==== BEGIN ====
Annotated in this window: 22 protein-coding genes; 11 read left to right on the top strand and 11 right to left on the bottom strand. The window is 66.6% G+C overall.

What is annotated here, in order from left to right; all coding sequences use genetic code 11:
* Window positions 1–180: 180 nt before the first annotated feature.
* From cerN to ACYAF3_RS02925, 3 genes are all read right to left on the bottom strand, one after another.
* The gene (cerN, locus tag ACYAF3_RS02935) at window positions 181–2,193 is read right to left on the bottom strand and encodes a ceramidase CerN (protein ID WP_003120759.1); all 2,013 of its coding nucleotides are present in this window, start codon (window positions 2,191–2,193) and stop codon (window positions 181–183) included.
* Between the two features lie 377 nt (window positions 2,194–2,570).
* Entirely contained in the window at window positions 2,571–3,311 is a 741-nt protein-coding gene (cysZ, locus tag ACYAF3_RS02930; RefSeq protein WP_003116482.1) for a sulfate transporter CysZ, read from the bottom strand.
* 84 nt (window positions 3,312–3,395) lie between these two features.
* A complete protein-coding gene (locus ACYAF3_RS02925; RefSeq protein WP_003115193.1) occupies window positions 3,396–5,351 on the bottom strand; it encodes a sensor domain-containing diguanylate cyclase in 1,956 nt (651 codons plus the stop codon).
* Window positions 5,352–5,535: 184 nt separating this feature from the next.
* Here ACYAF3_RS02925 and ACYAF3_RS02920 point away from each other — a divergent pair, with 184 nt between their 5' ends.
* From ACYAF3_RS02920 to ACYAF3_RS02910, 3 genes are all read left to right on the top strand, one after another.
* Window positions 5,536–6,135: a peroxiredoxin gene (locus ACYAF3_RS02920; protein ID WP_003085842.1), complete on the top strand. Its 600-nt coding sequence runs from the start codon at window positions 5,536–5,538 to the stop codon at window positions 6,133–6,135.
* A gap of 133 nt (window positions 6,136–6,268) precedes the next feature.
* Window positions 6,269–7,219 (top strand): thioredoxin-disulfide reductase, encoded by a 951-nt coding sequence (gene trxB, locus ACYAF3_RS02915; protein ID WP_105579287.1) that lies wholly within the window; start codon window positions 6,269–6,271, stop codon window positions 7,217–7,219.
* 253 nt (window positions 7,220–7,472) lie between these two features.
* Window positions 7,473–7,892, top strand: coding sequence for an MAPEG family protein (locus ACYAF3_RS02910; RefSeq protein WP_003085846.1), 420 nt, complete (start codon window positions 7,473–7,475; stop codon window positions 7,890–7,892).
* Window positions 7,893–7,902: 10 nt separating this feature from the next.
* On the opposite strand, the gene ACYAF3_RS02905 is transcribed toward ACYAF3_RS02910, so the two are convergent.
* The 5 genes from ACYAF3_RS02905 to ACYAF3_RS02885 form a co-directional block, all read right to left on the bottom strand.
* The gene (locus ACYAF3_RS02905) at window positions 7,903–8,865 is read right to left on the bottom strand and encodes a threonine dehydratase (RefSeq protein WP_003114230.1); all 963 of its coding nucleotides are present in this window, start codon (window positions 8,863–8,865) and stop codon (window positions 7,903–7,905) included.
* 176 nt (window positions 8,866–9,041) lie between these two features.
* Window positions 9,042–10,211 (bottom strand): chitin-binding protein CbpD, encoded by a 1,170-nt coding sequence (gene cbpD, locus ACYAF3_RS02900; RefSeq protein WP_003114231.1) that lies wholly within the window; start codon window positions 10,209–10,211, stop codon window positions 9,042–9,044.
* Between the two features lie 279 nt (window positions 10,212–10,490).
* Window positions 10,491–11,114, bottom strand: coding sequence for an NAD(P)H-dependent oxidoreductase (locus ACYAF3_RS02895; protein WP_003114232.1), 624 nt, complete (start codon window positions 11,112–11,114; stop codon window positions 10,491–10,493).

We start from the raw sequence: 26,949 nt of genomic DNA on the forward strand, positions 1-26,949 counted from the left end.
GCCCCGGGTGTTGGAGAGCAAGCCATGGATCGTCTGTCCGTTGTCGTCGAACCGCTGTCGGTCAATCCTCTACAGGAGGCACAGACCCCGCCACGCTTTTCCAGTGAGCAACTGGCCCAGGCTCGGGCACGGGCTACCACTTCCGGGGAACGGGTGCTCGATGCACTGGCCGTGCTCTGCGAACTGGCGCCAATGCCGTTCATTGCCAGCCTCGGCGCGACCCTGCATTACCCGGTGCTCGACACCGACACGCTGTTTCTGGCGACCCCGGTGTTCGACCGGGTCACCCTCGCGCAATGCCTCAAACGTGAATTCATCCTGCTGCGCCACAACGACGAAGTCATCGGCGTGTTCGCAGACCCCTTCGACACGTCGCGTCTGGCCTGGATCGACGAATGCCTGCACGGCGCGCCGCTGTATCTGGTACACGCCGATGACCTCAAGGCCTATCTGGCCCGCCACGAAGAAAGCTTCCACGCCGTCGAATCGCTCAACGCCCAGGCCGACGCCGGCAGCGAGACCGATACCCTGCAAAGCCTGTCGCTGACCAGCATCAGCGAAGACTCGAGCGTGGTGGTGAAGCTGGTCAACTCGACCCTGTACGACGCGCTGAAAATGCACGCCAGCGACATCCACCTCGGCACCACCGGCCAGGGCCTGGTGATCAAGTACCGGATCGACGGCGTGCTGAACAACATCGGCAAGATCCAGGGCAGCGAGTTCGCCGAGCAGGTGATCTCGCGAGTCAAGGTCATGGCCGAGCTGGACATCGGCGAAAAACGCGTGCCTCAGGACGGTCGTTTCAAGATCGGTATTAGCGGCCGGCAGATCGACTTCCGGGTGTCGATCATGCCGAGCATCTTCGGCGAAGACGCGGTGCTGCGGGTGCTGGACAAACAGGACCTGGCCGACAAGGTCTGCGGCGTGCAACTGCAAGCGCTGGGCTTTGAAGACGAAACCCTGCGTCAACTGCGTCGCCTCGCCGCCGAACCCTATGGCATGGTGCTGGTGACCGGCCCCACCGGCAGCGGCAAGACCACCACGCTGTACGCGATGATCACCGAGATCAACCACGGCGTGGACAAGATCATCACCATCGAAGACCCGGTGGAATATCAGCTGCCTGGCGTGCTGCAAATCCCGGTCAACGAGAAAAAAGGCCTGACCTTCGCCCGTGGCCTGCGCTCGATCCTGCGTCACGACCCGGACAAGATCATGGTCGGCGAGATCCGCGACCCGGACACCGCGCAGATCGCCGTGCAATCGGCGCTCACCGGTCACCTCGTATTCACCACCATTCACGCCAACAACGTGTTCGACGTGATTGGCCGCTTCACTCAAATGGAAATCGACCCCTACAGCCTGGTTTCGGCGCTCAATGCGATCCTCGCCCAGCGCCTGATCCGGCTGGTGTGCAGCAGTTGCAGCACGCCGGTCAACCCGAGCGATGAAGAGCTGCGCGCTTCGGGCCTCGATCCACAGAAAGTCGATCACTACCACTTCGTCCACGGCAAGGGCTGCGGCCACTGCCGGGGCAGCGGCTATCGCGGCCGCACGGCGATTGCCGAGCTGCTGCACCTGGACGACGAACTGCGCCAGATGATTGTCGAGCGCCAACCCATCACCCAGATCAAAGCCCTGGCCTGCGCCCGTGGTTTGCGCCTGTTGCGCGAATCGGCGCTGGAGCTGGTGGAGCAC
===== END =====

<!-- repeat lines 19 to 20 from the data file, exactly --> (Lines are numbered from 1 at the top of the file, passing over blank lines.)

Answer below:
* On the opposite strand, the gene ACYAF3_RS02905 is transcribed toward ACYAF3_RS02910, so the two are convergent.
* The 5 genes from ACYAF3_RS02905 to ACYAF3_RS02885 form a co-directional block, all read right to left on the bottom strand.